I can see how Nigel Clough can get frustrated over a season by all the little incidents but criticising the players publicly only creates unrest within the dressing room. He has devalued the assets of Derby County at a time when the club as whole is devalued by the performances on the pitch. If he loses his job he should consider whether these comments were an admission of his own failings as a manager.

    PS. Derby County, great fans and I wish we had your stadium!

  3. Thanks to you Mr Taylor for speaking sense in your customary manner!

    Political correctness has gone start raving mad. Nobody has commented on the fact that this dim witted youngster has been a complete blurt by giving a goal away. No the media have focused on Mr Clough’s comments with the expectation that he will be harangued for his refreshing honesty, in a culture which implicitly forbids the reprimanding of the guilty.

    I remember that one of our old bosses, Mick Buxton who allegedly whalloped players in the dressing room when they upset him. I remember the carry on when Mr Clough Snr clipped a pitch invader round the lug! If he hadn’t been on the field it wouldn’t have happened, and if this daft young Polish striker hadn’t been such a numpty then Nigel wouldn’t have had to castigate him the way he did. They are in the public eye and are not immune from criticism from the boss.

  4. Absolutely, BB. There comes a time when you have to say what you think without worrying about who hears it. It’s far more easy for a player to shrug off a behind-closed-doors bollocking. Less so when you know tens of thousands of people will be watching to see if you’ve learned anything.

    I’m not sure if Clough Sr. would have struggled particularly in today’s footballing climate. He wouldn’t have been popular with a lot of footballers (or fans for that matter). There again, he never was and it didn’t bother him. And I like to think that any team he managed wouldn’t have a single diver in the squad.

  5. It’s about time you lot got a grip. Mr Clough should be given a medal for his frankness. For far too long players have got away with murder on a Saturday afternoon, when they deserve a public bollocking for their efforts or lack of it.

    Well done Mr Clough for coming out and telling it like it is! I bet your fans love you for it! Your Dad would be proud of you, young man!


  6. I’ve added the words “pictured right” in case anyone else couldn’t work it out!

    I found a good photo of Nigel Clough at the Creative Commons – ie OK to use – part of Flickr but all means of grabbing it had been disabled oddly enough. Got to be careful …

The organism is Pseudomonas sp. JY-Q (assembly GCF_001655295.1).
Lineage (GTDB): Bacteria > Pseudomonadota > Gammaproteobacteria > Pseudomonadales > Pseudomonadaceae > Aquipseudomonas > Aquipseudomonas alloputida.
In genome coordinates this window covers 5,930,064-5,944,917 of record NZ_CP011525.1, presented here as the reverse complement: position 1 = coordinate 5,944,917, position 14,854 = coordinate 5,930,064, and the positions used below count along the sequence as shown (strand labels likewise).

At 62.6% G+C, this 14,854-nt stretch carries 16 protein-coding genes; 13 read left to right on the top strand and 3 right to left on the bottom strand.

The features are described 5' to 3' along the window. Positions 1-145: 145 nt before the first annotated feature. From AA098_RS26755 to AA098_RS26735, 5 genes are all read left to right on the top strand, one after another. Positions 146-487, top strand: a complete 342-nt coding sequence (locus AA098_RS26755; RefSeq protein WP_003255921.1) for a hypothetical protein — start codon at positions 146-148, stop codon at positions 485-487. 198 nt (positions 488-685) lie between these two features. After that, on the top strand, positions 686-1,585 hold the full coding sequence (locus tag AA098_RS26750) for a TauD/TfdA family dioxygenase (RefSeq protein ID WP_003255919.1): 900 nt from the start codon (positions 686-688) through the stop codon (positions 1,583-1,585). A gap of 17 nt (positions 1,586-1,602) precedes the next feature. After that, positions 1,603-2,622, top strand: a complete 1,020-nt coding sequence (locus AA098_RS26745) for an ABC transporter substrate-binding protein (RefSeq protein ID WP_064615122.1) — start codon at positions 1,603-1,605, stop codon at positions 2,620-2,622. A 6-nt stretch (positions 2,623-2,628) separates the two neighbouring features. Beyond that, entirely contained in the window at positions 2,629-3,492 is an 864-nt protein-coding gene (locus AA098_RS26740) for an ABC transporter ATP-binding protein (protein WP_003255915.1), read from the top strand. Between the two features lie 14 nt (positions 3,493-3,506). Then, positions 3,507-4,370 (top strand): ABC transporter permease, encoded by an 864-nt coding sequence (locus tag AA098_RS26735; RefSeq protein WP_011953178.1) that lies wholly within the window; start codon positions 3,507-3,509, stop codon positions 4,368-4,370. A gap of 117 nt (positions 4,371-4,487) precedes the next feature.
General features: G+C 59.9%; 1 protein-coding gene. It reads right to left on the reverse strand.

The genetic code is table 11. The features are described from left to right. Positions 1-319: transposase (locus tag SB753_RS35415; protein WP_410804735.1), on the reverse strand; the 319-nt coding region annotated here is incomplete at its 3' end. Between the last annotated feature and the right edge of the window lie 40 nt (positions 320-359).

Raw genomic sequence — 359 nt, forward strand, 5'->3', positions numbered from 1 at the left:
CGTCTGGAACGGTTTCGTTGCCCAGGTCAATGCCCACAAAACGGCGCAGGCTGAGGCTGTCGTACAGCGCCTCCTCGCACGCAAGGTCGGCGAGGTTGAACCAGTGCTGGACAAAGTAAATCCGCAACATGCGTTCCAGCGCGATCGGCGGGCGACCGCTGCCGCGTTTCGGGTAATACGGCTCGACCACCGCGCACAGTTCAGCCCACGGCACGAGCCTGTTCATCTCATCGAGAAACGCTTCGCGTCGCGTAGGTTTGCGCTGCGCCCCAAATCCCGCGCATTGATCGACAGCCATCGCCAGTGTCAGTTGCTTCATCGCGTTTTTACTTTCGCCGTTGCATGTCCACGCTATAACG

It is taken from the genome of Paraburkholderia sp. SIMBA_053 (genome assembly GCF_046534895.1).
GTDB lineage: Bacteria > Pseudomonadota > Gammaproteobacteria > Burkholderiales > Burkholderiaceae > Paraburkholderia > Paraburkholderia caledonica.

On the point Jeremy makes, it is high-risk strategy for sure even if merited. Also, the guarantee that the last five minutes of each game would be played out beside the corner flag of the team that’s behind, or needing to do better than draw, would be another reason – see Stoke threads – to give up the will to watch football.

  7. Clough seems a good bloke it is definitley not godd man management to pull your players over the coals in the public eye. Have your say and let the player be in no doubt what you think but in private. I am continuously amazed by Neil Lennon his interviews seem meanacing and verging on an underlining bigotry which is sinister and disturbing, I realise this was probably ingrained into him be surely he has had time to readjust and get over this. I find him offensive and sickening

  8. It’s funny that you should say that Bill (Taylor). I was also expecting to see a picture of Nigel Clough. I am not the manager of Derby County either or I may have been in hot water for saying something much more vitriolic than Nigel did!

    Thanks Bill (of England) for the kind words. Very much appreciated.

    I have some concerns about NC’s comments. Not because they were potentially unjustified, but more because of the damage that they may do to him. I’ve always maintained that Clough Snr would have struggled to manage these days with the attitude of players, huge earnings and political correctness etc. It seems to me that Nigel is a chip off the old block. He’s always come across as a very decent and intelligent fellah. His father was my idol as both man and boy. but I think his style, which ruffled feathers back in the day would not be acceptable to a lot of people these days (not to me!).

    Nigel has spoken very openly and honestly about players who he feels has let his side down. They’ve let the fans down too. He’s only said what a lot of their own fans were saying as they left the ground. People aren’t supposed to have opinions these days, or at least are preferred to keep their counsel.

    As Ian (T) commented on the blackcats list, the irony seems to have been lost on Gordon Taylor when he publically criticized Nigel for publically criticizing his “not so bright” striker!

    People in glass houses should desist from rock throwing.